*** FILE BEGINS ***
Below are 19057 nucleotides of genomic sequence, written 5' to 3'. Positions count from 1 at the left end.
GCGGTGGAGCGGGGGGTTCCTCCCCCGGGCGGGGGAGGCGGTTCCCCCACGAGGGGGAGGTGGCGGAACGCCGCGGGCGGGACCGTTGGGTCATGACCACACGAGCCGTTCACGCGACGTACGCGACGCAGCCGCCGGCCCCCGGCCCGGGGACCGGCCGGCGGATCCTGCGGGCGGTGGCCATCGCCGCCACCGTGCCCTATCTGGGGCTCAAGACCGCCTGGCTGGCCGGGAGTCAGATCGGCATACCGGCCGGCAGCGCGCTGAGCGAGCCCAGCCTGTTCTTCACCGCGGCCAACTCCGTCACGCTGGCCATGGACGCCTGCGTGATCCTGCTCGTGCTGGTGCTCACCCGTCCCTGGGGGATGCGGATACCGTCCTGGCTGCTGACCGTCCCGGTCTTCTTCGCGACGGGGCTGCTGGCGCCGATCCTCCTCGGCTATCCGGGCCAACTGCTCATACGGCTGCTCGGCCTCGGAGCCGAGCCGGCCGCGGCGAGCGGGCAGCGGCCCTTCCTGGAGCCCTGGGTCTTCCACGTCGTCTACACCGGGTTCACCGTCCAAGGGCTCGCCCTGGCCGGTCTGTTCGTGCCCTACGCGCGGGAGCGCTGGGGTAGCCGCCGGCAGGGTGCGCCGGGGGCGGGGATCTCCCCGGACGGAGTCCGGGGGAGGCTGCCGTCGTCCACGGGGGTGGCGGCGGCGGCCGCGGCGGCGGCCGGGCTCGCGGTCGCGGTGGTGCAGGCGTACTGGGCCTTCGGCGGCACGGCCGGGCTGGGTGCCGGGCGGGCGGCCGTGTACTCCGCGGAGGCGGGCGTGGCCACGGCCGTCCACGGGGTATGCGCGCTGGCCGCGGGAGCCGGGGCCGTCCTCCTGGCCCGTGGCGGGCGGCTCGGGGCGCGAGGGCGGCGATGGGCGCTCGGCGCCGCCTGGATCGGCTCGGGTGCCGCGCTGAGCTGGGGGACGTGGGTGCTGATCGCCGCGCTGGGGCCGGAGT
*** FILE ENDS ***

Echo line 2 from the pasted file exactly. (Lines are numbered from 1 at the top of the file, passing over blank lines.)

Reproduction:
GCGGTGGAGCGGGGGGTTCCTCCCCCGGGCGGGGGAGGCGGTTCCCCCACGAGGGGGAGGTGGCGGAACGCCGCGGGCGGGACCGTTGGGTCATGACCACACGAGCCGTTCACGCGACGTACGCGACGCAGCCGCCGGCCCCCGGCCCGGGGACCGGCCGGCGGATCCTGCGGGCGGTGGCCATCGCCGCCACCGTGCCCTATCTGGGGCTCAAGACCGCCTGGCTGGCCGGGAGTCAGATCGGCATACCGGCCGGCAGCGCGCTGAGCGAGCCCAGCCTGTTCTTCACCGCGGCCAACTCCGTCACGCTGGCCATGGACGCCTGCGTGATCCTGCTCGTGCTGGTGCTCACCCGTCCCTGGGGGATGCGGATACCGTCCTGGCTGCTGACCGTCCCGGTCTTCTTCGCGACGGGGCTGCTGGCGCCGATCCTCCTCGGCTATCCGGGCCAACTGCTCATACGGCTGCTCGGCCTCGGAGCCGAGCCGGCCGCGGCGAGCGGGCAGCGGCCCTTCCTGGAGCCCTGGGTCTTCCACGTCGTCTACACCGGGTTCACCGTCCAAGGGCTCGCCCTGGCCGGTCTGTTCGTGCCCTACGCGCGGGAGCGCTGGGGTAGCCGCCGGCAGGGTGCGCCGGGGGCGGGGATCTCCCCGGACGGAGTCCGGGGGAGGCTGCCGTCGTCCACGGGGGTGGCGGCGGCGGCCGCGGCGGCGGCCGGGCTCGCGGTCGCGGTGGTGCAGGCGTACTGGGCCTTCGGCGGCACGGCCGGGCTGGGTGCCGGGCGGGCGGCCGTGTACTCCGCGGAGGCGGGCGTGGCCACGGCCGTCCACGGGGTATGCGCGCTGGCCGCGGGAGCCGGGGCCGTCCTCCTGGCCCGTGGCGGGCGGCTCGGGGCGCGAGGGCGGCGATGGGCGCTCGGCGCCGCCTGGATCGGCTCGGGTGCCGCGCTGAGCTGGGGGACGTGGGTGCTGATCGCCGCGCTGGGGCCGGAGT